Spread Continues to Narrow
These narrow spread levels are likely to persist, implying a relatively high valuation, as the entire Agency sector continues to benefit from the Federal Reserve (Fed) purchases and investor demand for non-Treasury government bond alternatives. The Fed is in the midst of a $200 billion agency purchase program in an attempt to keep down borrowing costs for Fannie Mae and Freddie Mac and indirectly stimulate the housing market. Fannie Mae and Freddie Mac borrow in the agency market to finance purchase of residential mortgages. Fed buying has led to narrower agency yield spreads, which in turn has helped narrow TLG corporate yield spreads to Treasuries. Aside from Fed purchases, investors are comfortable with even a small yield advantage to low yielding Treasuries given the FDIC backing.
Supply dynamics are also likely to support current valuations as corporations turn away from guaranteed debt issuance that limits growth. As mentioned, TLG corporate debt remains an attractive funding vehicle for corporations,so issuance will continue but likely at a slower pace. Some banks have untapped capacity while some recently approved bank holding companies have yet to issue TLG debt. For the week ending May 15, TLG issuance totaled $4.6 billion, down from a 2009 weekly average of approximately $10 billion according to Bloomberg.
We continue to favor MBS among government bonds, but TLG Corporate Debt makes a good alternative for investors seeking diversification among government bonds. TLG Corporate Debt will continue to be indirectly supported by Fed agency purchases while providing incrementally higher yields than either agencies or Treasuries. Valuations, as measured by narrower yield spreads, are relatively high, but favorable supply/demand dynamics should continue to support valuations and current yield spreads of TLG Corporate Bonds.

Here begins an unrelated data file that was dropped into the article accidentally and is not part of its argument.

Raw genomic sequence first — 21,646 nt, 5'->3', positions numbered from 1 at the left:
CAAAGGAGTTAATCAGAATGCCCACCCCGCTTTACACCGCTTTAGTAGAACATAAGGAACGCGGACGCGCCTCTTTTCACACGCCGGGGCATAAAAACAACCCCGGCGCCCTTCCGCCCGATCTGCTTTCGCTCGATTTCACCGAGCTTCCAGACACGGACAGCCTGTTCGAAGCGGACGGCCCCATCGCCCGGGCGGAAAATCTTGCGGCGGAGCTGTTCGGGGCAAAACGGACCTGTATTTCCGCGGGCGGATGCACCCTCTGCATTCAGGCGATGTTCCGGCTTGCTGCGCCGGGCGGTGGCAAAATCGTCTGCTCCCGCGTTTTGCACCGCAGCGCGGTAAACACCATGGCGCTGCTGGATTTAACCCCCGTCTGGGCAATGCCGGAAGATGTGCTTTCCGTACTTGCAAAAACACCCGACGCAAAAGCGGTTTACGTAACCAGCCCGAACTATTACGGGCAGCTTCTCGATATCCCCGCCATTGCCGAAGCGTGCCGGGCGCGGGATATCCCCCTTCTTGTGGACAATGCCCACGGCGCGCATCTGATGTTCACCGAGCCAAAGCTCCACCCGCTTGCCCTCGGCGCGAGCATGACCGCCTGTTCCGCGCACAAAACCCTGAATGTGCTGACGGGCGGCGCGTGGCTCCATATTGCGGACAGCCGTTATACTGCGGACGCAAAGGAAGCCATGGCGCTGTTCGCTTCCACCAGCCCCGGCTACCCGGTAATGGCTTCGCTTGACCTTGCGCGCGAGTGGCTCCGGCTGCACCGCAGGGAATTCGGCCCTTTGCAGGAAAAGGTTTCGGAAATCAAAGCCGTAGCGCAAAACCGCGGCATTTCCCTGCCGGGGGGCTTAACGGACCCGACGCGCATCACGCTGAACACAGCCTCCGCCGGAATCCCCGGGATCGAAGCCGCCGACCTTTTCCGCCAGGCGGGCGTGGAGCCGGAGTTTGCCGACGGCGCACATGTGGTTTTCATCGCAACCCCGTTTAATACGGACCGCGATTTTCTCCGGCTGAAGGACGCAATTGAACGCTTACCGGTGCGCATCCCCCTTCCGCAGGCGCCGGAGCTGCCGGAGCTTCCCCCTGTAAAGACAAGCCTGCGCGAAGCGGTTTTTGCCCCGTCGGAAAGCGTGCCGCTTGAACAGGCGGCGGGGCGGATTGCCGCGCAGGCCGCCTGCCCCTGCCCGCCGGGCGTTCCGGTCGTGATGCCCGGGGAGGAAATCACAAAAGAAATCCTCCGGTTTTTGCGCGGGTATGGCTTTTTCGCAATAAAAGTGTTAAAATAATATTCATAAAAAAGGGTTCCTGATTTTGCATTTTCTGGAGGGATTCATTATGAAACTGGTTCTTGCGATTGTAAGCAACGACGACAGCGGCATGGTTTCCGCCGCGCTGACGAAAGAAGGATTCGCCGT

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- Government bonds and Treasury Bills are guaranteed by the US government as to the timely payment of principal and interest and, if held to maturity, offer a fi xed rate of return and fi xed principal value. However, the value of funds shares is not guaranteed and will fluctuate.
- The market value of corporate bonds will fluctuate, and if the bond is sold prior to maturity, the investor’s yield may differ from the advertised yield. Bonds are subject to market and interest rate risk if sold prior to maturity. Bond values will decline as interest rates rise and are subject to availability and change in price. High Yield/Junk Bonds are not investment grade securities, involve substantial risks and generally should be part of the diversified portfolio of sophisticated investors. GNMA’s are guaranteed by the U.S. government as to the timely principal and interest, however this guarantee does not apply to the yield, nor does it protect against loss of principal if the bonds are sold prior to the payment of all underlying mortgages.